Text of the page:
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A Downtown School Just Dropped in Seattle’s Lap

For free (maybe). Will the school district take it on?
This post is 5 in the series: Family-Friendly Cities

Andrea Miller’s third-grader has never been to school on May Day. She stays home each year, rather than risk the chance that her school bus will become hopelessly mired in the occasionally violent protests that engulf downtown Seattle streets.

Theoretically, it’s only an 8-minute drive between the Millers’ downtown Seattle apartment and John Hay Elementary, the public elementary school near the top of Queen Anne Hill to which (until recently) most children living downtown were assigned. But the family doesn’t own a car.

If the school calls because her daughter is sick or hurt, it can take anywhere from 30 to 50 minutes for Miller and her two younger children to find a Zipcar or get there on a bus. Her eldest spends an hour and a half on a school bus each day. And that won’t improve much when she starts this fall at Lowell Elementary, the Capitol Hill school to which many downtown families were recently reassigned because of overcrowding at John Hay.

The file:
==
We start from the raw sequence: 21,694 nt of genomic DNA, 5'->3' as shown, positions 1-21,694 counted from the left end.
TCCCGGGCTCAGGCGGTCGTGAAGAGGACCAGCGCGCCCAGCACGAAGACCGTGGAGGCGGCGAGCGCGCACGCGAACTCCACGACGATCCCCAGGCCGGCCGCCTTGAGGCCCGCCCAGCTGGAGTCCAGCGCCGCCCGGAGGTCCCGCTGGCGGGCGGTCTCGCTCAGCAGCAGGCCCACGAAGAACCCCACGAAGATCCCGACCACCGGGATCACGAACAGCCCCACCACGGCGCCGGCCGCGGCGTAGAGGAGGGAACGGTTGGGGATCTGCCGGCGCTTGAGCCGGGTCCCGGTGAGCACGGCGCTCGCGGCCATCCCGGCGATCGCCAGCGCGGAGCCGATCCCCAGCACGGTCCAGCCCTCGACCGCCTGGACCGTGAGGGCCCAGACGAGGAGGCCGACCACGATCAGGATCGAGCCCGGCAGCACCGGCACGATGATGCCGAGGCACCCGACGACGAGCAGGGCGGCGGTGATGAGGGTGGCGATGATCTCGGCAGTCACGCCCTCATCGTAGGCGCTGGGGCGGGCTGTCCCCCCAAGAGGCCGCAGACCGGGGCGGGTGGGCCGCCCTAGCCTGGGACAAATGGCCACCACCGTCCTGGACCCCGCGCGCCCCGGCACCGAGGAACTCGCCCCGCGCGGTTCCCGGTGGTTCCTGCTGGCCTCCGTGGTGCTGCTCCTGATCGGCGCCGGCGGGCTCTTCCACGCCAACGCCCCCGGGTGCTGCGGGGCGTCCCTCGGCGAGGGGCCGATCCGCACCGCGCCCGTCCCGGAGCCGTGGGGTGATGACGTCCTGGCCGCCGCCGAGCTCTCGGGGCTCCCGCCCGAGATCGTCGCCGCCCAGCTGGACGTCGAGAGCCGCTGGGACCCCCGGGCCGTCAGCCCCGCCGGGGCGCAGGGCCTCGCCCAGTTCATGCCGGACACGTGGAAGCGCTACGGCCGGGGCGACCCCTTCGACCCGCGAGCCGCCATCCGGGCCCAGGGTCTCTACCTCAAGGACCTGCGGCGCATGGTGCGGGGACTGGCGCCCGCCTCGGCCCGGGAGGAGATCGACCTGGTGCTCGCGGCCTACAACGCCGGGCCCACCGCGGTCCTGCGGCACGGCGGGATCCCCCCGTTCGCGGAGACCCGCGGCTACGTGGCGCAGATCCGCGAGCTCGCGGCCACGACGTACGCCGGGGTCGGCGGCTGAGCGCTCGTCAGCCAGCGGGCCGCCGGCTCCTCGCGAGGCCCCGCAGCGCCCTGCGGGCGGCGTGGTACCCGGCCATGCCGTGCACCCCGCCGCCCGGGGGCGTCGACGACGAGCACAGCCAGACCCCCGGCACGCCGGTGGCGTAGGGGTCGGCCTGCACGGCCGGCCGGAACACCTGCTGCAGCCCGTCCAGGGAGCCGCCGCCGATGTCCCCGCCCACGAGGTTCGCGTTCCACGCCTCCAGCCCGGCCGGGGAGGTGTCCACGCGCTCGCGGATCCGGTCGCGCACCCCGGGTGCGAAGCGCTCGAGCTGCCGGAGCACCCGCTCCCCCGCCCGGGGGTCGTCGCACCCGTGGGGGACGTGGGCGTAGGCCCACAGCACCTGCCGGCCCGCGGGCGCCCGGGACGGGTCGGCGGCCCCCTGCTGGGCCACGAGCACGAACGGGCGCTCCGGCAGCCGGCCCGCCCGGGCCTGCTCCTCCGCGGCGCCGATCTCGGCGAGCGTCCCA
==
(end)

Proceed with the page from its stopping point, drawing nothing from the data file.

Those tortured logistics are at odds with the very reasons many families live downtown—to shorten commutes, have everyone and everything close by, and actually see more of each other. As Miller put it:

You throw in homework, and family time is pretty much gone Monday through Thursday. It’s also harder for us as parents to be involved in the school.  You can’t say you’ll go volunteer for an hour because you know one hour will be three. I don’t know a lot of the other parents because I’m never on the playground after school, and you just really miss having that sense of community.

That could all change, given an insanely rare opportunity for Seattle Public Schools (SPS) to acquire a 100,000 square foot building in downtown Seattle—for free. Read more »

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Weekend Reading 7/18/14

Readers make the best lovers, the 8-minute Comcast plea, and more.
This post is 163 in the series: Weekend Reading

Meaghan

Why readers, scientifically, are the best people to fall in love with.

Serena

The Gaza-Israel situation is beyond words. InFocus had a stunning set of photos of the conflict’s impact (warning to the weak of stomach: some are graphic) last week.

“Corrupt, f*****, and broken.” That, essentially, is what Millennials think of their political system. Alternatively (worse?), we are just completely confused. Argument #1,436 for why we need better civic education in this country.